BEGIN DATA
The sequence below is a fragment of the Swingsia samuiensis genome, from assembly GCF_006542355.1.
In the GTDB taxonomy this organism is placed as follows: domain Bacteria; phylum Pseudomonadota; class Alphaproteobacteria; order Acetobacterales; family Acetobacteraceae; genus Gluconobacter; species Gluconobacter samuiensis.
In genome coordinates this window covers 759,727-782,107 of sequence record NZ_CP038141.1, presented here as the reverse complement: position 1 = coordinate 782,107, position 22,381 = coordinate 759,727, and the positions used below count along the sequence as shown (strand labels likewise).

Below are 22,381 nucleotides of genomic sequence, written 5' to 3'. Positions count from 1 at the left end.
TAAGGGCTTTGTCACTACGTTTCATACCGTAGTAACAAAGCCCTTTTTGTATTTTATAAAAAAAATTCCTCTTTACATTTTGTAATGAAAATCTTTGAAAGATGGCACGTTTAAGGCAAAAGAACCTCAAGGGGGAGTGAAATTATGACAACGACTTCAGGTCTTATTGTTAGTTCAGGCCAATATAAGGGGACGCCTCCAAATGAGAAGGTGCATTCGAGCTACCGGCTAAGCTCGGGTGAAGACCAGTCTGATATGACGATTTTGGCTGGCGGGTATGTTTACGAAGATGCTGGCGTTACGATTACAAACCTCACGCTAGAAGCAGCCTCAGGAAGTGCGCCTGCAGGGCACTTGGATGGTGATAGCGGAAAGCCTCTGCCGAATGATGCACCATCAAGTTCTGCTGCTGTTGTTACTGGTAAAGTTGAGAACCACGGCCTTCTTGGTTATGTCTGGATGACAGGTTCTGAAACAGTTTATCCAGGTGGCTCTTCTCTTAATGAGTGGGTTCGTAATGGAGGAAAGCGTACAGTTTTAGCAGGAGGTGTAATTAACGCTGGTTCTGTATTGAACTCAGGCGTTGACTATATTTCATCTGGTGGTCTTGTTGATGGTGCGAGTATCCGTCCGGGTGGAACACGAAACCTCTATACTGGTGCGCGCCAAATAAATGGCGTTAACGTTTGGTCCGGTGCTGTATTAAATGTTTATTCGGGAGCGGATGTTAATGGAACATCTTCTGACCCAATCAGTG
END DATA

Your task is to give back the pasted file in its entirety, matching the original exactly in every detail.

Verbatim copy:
The sequence below is a fragment of the Swingsia samuiensis genome, from assembly GCF_006542355.1.
In the GTDB taxonomy this organism is placed as follows: domain Bacteria; phylum Pseudomonadota; class Alphaproteobacteria; order Acetobacterales; family Acetobacteraceae; genus Gluconobacter; species Gluconobacter samuiensis.
In genome coordinates this window covers 759,727-782,107 of sequence record NZ_CP038141.1, presented here as the reverse complement: position 1 = coordinate 782,107, position 22,381 = coordinate 759,727, and the positions used below count along the sequence as shown (strand labels likewise).

Below are 22,381 nucleotides of genomic sequence, written 5' to 3'. Positions count from 1 at the left end.
TAAGGGCTTTGTCACTACGTTTCATACCGTAGTAACAAAGCCCTTTTTGTATTTTATAAAAAAAATTCCTCTTTACATTTTGTAATGAAAATCTTTGAAAGATGGCACGTTTAAGGCAAAAGAACCTCAAGGGGGAGTGAAATTATGACAACGACTTCAGGTCTTATTGTTAGTTCAGGCCAATATAAGGGGACGCCTCCAAATGAGAAGGTGCATTCGAGCTACCGGCTAAGCTCGGGTGAAGACCAGTCTGATATGACGATTTTGGCTGGCGGGTATGTTTACGAAGATGCTGGCGTTACGATTACAAACCTCACGCTAGAAGCAGCCTCAGGAAGTGCGCCTGCAGGGCACTTGGATGGTGATAGCGGAAAGCCTCTGCCGAATGATGCACCATCAAGTTCTGCTGCTGTTGTTACTGGTAAAGTTGAGAACCACGGCCTTCTTGGTTATGTCTGGATGACAGGTTCTGAAACAGTTTATCCAGGTGGCTCTTCTCTTAATGAGTGGGTTCGTAATGGAGGAAAGCGTACAGTTTTAGCAGGAGGTGTAATTAACGCTGGTTCTGTATTGAACTCAGGCGTTGACTATATTTCATCTGGTGGTCTTGTTGATGGTGCGAGTATCCGTCCGGGTGGAACACGAAACCTCTATACTGGTGCGCGCCAAATAAATGGCGTTAACGTTTGGTCCGGTGCTGTATTAAATGTTTATTCGGGAGCGGATGTTAATGGAACATCTTCTGACCCAATCAGTG